In “The Lost Symbol”, Dan Brown takes his “symbologist” non-hero Robert Langdon on a high-speed twelve-hour tour around Washington. Broadly speaking, it’s like riding pillion on a jetbike driven by a demented architectural historian screaming conspiratorial travelogue descriptions into your ears via a radio-mike. But you probably guessed that already. 🙂
In fact, because you all thought your other questions exactly at the same time (which allegedly multiplies their power exponentially, asserts the book), here are the answers to them:-
- Yes, it’s formulaic as hell (and po-faced throughout)
- Yes, it’s a swift read (and for that I truly am grateful)
- Yes, Dan Brown does flag his ‘big’ plot twist 300 pages too early
- No, there are no sex scenes (which is probably just as well)
- No, Robert Langdon is exactly as undeveloped as he was in the Da Vinci Code
- Yes, the “Noetic Science” angle is just nonsense (and unlike most reviewers, I’ve read Lynne McTaggart’s “The Field”, which is what Dan Brown claimed as his inspiration)
The big reversal of expectations here is that, for a change, the Masons are not “The Conspiracy Behind All The Bad Stuff”. Actually, they’re the patsy good-guys, guarding some kind of mysterious symbolic treasure trove they don’t really understand, while All The Bad Stuff spirals out of control around them. In fact, because Dan Brown spends most of the novel stressing how darn nice the Masons are, and how they espouse a kind of universally-benign syncretist meta-religion (like apron-wearing Rastafari, De Trut’ In All Trut’s), his whole project comes over like a colossally misjudged Masonic recruiting handbook. Join us, we’re ancient and have obscure dippy rituals, but we Do Good Works, so that’s OK. Oh, and the Shriners are a joke, got that?
“So what’s your problem with that, Nick?”, I hear you saying. Well… even though Robert Langdon is notionally a “symbologist” (a made-up term that broadly matches iconographer / iconologist, if you don’t examine it too closely), he is still basically an academic historian, right? Hence, what I just don’t get from start to finish is how you can square his being a proper historian with his supposed near-obsessive interest in the kind of hallucinogenic pseudo-history clap-trap that Masonic historians have spent centuries punting out. For every one genuine story in the canon, there are a hundred fake ones: which is a lousy hit rate to be dealing with, even for a symbologist.
It’s true that the inconvenient truth behind the history of History is that it did start out as an exercise in adapting or falsifying marginal evidence to support otherwise untenable ideological claims… apologetics, by any other name. And it is also true that the various Washington monuments are indeed filled with a kind of cheerfully jaunty Man-As-Technological-God secular myth-making – mythopoiesis (if that’s not too scary a word). But as for Langdon buying in to any of it? Doesn’t work for me, sorry.
Actually, I think Langdon’s key attribute (his eidetic memory) is a ‘tell’ for what Brown uses him for – an historical memory machine, a robotic repository able to dredge up every wonky numerological / etymological / mythological fantasy ever devised, while remaining indifferent to all of them. Langdon doesn’t need to feel love, or loyalty, or lust: his mind is a blank canvas, doodled upon by X thousand years of cultural graffiti artists. Even though at one point Brown has a brief chuckle at the Wiki-esque shallow learning of modern students, Langdon himself functions as nothing more complex than a disbelieving walking Wikipedia of the occult and marginal… an erudite ‘conspirapedia’ to help fatten up the page count by a couple of hundred pages or so.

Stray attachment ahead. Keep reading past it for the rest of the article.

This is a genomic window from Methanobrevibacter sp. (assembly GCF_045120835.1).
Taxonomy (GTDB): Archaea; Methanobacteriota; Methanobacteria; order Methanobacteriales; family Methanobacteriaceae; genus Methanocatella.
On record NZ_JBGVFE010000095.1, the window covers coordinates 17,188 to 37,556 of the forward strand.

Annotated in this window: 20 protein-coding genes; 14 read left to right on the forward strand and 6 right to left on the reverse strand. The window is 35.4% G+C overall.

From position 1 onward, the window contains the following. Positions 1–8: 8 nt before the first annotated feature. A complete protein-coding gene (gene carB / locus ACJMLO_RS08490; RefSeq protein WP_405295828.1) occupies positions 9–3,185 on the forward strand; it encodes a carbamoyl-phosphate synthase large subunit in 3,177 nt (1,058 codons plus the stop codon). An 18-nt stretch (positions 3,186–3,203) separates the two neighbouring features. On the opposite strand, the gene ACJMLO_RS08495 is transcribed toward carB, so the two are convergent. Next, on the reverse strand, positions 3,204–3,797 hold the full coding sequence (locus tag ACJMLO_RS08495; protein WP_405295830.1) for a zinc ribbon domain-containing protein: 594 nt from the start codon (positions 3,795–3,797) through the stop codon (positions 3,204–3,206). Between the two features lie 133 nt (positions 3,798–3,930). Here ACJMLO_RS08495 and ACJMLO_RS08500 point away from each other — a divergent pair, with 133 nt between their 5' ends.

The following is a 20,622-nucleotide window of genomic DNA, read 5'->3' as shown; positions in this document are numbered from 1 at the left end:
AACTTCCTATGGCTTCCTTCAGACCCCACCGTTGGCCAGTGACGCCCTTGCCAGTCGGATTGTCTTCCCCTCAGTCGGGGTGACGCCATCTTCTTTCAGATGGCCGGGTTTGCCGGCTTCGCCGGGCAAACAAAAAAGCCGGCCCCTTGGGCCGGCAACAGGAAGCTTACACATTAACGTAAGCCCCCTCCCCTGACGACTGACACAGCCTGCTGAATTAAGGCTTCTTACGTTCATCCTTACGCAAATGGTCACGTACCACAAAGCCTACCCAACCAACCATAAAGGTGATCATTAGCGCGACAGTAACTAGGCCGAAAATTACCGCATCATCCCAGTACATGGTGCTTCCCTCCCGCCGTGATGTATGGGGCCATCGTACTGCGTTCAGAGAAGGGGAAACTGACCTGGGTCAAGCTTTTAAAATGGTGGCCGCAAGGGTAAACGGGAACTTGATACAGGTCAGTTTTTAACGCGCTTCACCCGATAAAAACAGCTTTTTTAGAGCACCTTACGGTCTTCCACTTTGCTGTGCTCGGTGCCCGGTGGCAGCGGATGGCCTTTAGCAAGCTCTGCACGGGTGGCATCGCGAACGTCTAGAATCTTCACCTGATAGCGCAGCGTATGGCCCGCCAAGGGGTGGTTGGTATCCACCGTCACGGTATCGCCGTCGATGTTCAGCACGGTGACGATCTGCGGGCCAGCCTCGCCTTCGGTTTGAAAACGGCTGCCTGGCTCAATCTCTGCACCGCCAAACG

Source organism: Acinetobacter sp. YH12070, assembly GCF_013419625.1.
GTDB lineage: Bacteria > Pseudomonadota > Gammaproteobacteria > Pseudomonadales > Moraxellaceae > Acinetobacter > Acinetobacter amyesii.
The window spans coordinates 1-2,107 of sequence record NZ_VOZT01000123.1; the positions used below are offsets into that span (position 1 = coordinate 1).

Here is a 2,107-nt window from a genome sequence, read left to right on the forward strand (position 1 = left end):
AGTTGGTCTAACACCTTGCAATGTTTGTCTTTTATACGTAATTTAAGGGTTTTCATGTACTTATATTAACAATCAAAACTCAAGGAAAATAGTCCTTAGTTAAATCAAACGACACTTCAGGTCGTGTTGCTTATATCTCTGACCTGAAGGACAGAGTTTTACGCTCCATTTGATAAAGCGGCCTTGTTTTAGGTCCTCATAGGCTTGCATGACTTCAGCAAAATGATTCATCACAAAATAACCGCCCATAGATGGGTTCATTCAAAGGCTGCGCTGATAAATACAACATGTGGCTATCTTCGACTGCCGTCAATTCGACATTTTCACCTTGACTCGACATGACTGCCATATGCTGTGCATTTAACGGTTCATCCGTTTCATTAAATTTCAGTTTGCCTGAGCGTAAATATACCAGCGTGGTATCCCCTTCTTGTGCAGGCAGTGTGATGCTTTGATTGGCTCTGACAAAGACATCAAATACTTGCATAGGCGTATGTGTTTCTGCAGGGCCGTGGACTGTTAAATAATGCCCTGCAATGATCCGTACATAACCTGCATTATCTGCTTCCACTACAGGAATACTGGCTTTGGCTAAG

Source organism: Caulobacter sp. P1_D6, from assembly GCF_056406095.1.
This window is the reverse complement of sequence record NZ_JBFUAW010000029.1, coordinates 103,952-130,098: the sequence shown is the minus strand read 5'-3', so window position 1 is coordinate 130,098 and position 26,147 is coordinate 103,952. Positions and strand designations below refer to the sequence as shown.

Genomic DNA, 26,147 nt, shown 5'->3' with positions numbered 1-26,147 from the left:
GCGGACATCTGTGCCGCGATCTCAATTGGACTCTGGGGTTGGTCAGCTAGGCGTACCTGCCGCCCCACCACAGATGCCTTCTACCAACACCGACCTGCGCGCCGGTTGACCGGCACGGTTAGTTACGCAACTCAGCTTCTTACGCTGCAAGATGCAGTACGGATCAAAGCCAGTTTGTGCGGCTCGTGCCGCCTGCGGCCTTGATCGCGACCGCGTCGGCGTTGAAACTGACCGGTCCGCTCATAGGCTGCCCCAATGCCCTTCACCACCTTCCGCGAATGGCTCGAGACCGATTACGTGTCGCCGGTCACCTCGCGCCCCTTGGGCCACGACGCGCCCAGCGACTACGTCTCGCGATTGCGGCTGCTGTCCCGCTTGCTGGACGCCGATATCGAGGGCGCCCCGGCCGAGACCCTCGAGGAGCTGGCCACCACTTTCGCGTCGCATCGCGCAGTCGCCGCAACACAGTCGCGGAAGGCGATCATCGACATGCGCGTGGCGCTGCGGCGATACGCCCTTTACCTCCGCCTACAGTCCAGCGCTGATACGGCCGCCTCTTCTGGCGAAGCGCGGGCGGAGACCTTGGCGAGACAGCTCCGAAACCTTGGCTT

As for what Brown does with all those references… Cipher Mysteries readers should know by now that any time you see (say) John Dee, Francis Bacon, Isaac Newton, Robert Boyle, and (my personal favourite anti-subject) the Rosicrucians come up, you’re normally in the presence of someone fairly credulous – and sadly Brown (who namechecks these and dozens of other similar figures) never gives the impression of being alert enough to stay wise to the historical perils these present. Ghastly.
But what of “The Lost Symbol”‘s cryptography? Well… there’s a little bit of Masonic pigpen (though the fact that simple pigpens can be rotated seems to have been overlooked); the final “substitution” cipher is actually more steganographic than cryptographic; yet there’s some nice stuff on magic squares (no, not magic circles). And that’s about it. All the same, though fairly skimpy, this actually fills me with a deep sense of relief – relief that Brown didn’t try to be too clever-clever with the historical crypto side of things, for which (I’m sorry to say) he clearly doesn’t have much of a feel. Yes, the Dorabella Cipher, the Voynich Manuscript, and even the Kryptos sculpture get flagged: but these are not the main deal.
For me, the worst part of the whole book by a mile is the lack of any functional intimacy or closeness between any of the characters – even though I do appreciate that a lot of technical craft has gone into its plotting and overall construction, 500 pages is a long way to drive without any emotional attachments or transformation to help the reader along. This prolonged drabness caps even The Da Vinci Code’s sustained emotional superficiality: unfortunately… given how bad a film that first book got turned into, I truly shudder at the thought of how bad a film “The Lost Symbol” promises to be. Having done a fair bit of screenwriting myself, I can say that some story problems just can’t be fixed without major, major surgery… and this would seem to have plenty.